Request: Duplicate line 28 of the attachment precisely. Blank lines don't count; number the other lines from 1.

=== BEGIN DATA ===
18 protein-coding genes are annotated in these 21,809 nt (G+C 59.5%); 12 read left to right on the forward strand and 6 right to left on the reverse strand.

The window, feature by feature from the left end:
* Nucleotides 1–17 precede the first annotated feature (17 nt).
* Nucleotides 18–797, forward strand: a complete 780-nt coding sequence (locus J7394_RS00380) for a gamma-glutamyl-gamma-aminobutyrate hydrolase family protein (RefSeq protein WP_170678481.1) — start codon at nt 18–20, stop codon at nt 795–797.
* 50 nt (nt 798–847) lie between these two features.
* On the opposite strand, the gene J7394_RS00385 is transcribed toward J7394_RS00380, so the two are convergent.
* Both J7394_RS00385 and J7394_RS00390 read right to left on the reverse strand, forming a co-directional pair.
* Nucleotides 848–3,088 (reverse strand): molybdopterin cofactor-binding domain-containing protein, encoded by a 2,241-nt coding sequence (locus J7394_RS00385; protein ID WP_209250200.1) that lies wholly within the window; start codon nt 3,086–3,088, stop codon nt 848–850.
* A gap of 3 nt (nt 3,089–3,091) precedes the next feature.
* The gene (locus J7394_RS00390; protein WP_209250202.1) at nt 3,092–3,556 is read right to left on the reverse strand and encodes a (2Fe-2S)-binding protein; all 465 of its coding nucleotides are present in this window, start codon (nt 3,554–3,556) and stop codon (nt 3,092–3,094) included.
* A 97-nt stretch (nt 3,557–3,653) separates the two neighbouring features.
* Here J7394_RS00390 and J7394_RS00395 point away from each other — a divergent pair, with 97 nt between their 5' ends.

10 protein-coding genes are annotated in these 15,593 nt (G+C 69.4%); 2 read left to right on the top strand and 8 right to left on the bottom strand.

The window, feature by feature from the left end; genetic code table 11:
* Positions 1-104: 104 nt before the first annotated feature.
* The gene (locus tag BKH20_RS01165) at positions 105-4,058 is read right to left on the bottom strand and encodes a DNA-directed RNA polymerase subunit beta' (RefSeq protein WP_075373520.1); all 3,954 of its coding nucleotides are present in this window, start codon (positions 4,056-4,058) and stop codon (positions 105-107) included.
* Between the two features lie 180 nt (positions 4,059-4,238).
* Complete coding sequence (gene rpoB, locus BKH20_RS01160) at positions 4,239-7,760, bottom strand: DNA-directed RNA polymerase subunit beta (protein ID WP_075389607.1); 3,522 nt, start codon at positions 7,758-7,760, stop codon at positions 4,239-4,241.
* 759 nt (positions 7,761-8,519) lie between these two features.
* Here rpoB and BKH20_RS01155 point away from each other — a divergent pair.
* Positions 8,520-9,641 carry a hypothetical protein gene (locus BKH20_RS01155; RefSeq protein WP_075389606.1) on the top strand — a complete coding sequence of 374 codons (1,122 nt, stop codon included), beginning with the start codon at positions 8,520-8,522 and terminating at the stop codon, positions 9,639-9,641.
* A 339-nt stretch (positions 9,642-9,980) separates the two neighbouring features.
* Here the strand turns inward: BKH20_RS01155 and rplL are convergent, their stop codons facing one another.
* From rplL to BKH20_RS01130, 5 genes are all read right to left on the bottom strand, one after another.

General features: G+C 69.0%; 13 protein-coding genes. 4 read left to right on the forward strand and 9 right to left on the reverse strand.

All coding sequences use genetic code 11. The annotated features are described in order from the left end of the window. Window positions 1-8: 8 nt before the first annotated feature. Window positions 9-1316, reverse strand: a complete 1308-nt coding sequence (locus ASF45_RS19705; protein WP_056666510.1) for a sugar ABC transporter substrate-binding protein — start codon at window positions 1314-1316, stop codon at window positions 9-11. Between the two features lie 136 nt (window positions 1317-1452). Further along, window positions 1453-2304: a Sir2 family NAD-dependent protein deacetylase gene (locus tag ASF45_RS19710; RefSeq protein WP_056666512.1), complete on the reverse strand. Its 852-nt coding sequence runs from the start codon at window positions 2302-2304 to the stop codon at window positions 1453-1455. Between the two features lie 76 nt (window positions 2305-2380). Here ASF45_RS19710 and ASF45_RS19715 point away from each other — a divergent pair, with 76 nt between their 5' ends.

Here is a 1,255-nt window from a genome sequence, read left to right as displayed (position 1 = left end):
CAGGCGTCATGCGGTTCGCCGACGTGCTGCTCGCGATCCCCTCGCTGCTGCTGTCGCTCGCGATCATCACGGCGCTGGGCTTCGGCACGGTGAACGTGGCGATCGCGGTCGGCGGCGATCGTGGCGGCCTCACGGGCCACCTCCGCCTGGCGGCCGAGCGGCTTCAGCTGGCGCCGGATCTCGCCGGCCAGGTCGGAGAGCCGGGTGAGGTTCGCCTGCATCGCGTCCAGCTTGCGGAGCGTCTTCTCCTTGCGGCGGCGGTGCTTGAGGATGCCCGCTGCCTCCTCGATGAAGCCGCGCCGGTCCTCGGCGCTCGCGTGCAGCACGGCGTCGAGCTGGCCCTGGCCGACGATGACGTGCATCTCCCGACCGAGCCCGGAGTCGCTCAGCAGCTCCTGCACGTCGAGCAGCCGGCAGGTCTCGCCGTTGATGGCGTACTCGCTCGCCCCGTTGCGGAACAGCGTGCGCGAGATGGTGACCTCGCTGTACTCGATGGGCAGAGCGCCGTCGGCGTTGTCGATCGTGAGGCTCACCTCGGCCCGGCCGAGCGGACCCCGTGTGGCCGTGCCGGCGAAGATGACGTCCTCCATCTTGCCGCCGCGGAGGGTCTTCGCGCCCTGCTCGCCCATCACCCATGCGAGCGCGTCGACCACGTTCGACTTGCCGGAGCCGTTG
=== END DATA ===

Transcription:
CAGGCGTCATGCGGTTCGCCGACGTGCTGCTCGCGATCCCCTCGCTGCTGCTGTCGCTCGCGATCATCACGGCGCTGGGCTTCGGCACGGTGAACGTGGCGATCGCGGTCGGCGGCGATCGTGGCGGCCTCACGGGCCACCTCCGCCTGGCGGCCGAGCGGCTTCAGCTGGCGCCGGATCTCGCCGGCCAGGTCGGAGAGCCGGGTGAGGTTCGCCTGCATCGCGTCCAGCTTGCGGAGCGTCTTCTCCTTGCGGCGGCGGTGCTTGAGGATGCCCGCTGCCTCCTCGATGAAGCCGCGCCGGTCCTCGGCGCTCGCGTGCAGCACGGCGTCGAGCTGGCCCTGGCCGACGATGACGTGCATCTCCCGACCGAGCCCGGAGTCGCTCAGCAGCTCCTGCACGTCGAGCAGCCGGCAGGTCTCGCCGTTGATGGCGTACTCGCTCGCCCCGTTGCGGAACAGCGTGCGCGAGATGGTGACCTCGCTGTACTCGATGGGCAGAGCGCCGTCGGCGTTGTCGATCGTGAGGCTCACCTCGGCCCGGCCGAGCGGACCCCGTGTGGCCGTGCCGGCGAAGATGACGTCCTCCATCTTGCCGCCGCGGAGGGTCTTCGCGCCCTGCTCGCCCATCACCCATGCGAGCGCGTCGACCACGTTCGACTTGCCGGAGCCGTTG